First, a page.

Light painting how to draw light trails in photo with your smartphone

Light painting

Light painting how to draw light trails in photo with your smartphone

860 573 Lorna Barone

Painting in photos? It’s possible and it’s a relatively simple technique. Material, technique, retouching, we explain how to draw light streaks on a photo taken with a smartphone.

Light painting is a photographic technique that is very similar to the technique of light trails. It allows you to play with light sources to draw shapes. A true painting of light in motion, frozen for the time of a picture. A paradox that only photography allows! It’s a fairly simple technique to achieve, provided that certain prerequisites are met, namely a very low luminosity and a completely stable smartphone. In this tutorial, we will teach you how to make light painting photos with your smartphone. From the material needed for retouching to composition and settings, everything is explained in detail so that you can reproduce a photo similar to the one shown in the image that illustrates this article.

Light painting

Light painting necessarily refers to the photographic technique of long exposure. Concretely, it is about lengthening the time of the shooting in order to play with the light sources. In the case of light painting, the impression of movement comes from moving light sources that will leave light trails during a long exposure. But unlike light trails where you don’t control the light source (passing cars for example), when you do light painting, you are the one who is at the origin of the movement of the light source to give substance to your imagination and create shapes and drawings on your photos. Hence its name: “Light Painting”.

How to take a photo of light painting?

To make light painting photos you will need four elements:

  • A dark environment
  • A tripod
  • A smartphone with a Pro mode in its photo application
  • A mobile light source (e.g. a smartphone flash)

It’s essential to shoot in a dark environment. Otherwise, the photo may be overexposed.

For this, you can of course take your pictures in the middle of the night, which allows you to imagine complex compositions. But dark places such as a tunnel or a parking lot are also suitable for this type of photo. Keep in mind that the most important thing is to have as little light as possible.

For this series of photos, I chose to shoot indoors, in my house, at night and with the shutters closed. This arrangement allows me to have as little light as possible and to be able to extend the exposure time in order to be able to “draw” serenely. Moreover, to take photos in long exposure, it is essential that your smartphone be as still and stable as possible during the shooting. The slightest movement risks blurring the photo. In my case, I used a camera tripod (with a smartphone adapter), but a small smartphone tripod works just as well.

It is also essential that your smartphone has a Pro mode in its photo application, as is the case for the Samsung Galaxy S20 Ultra used in this tutorial. This mode allows you to fine-tune important camera settings for light painting photos, such as shutter speed or sensor ISO rise. If your smartphone does not have a Pro mode, you still have the possibility to download a dedicated application. They are usually paid for, but cost only a few euros and will serve you for a long time.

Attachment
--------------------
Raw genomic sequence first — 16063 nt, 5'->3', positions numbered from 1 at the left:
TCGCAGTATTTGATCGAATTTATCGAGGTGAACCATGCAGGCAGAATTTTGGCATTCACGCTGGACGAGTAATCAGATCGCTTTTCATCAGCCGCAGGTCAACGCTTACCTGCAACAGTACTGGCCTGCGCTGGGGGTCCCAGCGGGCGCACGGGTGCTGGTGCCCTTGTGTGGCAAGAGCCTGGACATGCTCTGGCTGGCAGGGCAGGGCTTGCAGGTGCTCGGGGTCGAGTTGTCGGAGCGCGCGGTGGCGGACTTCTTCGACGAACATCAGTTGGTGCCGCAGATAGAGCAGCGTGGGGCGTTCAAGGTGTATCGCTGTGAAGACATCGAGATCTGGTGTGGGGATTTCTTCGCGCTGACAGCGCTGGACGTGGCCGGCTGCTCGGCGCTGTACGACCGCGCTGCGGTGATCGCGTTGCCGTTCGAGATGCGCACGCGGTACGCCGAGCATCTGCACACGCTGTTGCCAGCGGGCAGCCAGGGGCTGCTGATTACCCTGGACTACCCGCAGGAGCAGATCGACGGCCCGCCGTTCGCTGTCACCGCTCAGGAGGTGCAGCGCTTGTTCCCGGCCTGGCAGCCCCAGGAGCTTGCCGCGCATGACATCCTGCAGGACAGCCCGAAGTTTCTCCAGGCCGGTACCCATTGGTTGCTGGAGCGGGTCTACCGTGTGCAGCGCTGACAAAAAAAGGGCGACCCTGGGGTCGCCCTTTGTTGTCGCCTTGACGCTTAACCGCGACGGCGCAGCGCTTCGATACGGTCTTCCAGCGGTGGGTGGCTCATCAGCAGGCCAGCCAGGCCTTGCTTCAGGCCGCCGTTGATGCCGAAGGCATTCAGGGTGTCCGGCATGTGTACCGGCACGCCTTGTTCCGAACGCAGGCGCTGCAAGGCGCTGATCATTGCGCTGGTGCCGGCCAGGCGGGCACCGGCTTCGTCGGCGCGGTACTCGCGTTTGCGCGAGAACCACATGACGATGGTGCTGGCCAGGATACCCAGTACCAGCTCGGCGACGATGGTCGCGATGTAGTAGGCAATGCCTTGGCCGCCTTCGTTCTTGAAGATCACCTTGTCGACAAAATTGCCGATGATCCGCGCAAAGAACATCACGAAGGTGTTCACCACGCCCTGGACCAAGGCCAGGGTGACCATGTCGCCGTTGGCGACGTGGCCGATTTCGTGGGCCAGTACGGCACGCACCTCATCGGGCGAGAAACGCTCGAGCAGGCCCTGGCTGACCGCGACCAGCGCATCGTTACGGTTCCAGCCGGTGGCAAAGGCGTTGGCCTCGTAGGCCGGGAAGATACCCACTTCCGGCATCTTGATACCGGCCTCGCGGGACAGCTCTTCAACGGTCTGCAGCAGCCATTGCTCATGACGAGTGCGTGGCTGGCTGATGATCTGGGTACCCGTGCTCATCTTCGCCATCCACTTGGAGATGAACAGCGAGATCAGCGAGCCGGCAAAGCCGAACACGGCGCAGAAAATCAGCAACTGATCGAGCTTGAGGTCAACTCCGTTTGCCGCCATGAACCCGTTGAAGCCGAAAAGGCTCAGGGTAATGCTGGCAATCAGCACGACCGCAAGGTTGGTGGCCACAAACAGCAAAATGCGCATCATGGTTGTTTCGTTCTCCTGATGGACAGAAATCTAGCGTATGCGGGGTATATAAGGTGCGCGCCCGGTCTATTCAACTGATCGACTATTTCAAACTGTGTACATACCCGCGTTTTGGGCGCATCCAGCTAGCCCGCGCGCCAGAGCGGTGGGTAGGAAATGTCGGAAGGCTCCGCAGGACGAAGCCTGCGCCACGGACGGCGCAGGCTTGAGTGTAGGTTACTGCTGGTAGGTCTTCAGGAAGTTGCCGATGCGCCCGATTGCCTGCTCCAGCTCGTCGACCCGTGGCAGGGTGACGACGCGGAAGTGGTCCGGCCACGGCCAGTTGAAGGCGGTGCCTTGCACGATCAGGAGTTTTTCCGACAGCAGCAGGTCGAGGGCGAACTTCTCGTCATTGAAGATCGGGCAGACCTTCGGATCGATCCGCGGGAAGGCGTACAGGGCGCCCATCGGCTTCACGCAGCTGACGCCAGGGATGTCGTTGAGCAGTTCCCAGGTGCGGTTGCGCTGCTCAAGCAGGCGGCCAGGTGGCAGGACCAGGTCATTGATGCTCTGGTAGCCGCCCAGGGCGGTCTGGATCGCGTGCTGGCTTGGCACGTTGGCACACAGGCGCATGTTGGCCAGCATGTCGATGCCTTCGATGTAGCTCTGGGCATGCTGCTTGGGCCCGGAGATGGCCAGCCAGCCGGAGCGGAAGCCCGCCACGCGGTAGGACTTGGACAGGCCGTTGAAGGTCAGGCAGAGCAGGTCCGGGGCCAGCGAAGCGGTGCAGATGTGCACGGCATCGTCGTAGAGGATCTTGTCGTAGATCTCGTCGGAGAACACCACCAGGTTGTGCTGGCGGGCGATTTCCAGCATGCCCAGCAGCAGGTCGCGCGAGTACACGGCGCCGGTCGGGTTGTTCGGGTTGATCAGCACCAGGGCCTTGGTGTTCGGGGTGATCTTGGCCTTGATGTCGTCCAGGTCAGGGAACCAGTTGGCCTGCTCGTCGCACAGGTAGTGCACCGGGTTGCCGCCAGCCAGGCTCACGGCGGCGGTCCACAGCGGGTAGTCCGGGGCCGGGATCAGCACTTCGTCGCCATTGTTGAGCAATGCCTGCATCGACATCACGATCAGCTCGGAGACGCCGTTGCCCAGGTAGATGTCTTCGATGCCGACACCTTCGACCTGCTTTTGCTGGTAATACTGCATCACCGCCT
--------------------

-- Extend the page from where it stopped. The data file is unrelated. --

I also invite you – if your smartphone allows it – to shoot your photos in RAW. It’s a lossless image format, because it doesn’t require compression. It is however essential to go through the retouch box once the photo is taken, if it is this format that you use.

The last thing you need to take photos in light painting is the light source that will allow you to “draw” the shapes you want. For my part, I used the flash from another smartphone. This one emits in only one direction and allows a “sharp” drawing. I also used a circular LED camping light that emits in 360 degrees and gives a more “psychedelic” effect to the pictures.

Think about its composition

Once all the prerequisites are met, you are ready to capture your first photos in light painting. And you have two options, which we will explore:

  1. A simple composition highlighting only your light drawing ;
  2. A complex composition to highlight your light drawing in its environment.

Option 1

As for the picture on the front page of the article, the idea is to highlight only the drawing you are going to make. In this case, the framing can be basic and it is only necessary to “draw” in the air with your light source trying to stay in the frame.

Here is the image of the photo of One of the article, unretouched. For this picture I used the center line on the tile to stay in the frame when I was rotating the camping lamp around me trying to keep a fluid movement.

Here is the picture of the front page of the article, unretouched. For this picture I used the center line at the tile level to stay in the frame when I rotated the camping lamp around me trying to keep a fluid movement.

Option 2

A more complex composition is interesting to highlight the light design in its environment. Here the idea was to represent through a luminous line a drawing present on a sheet of paper.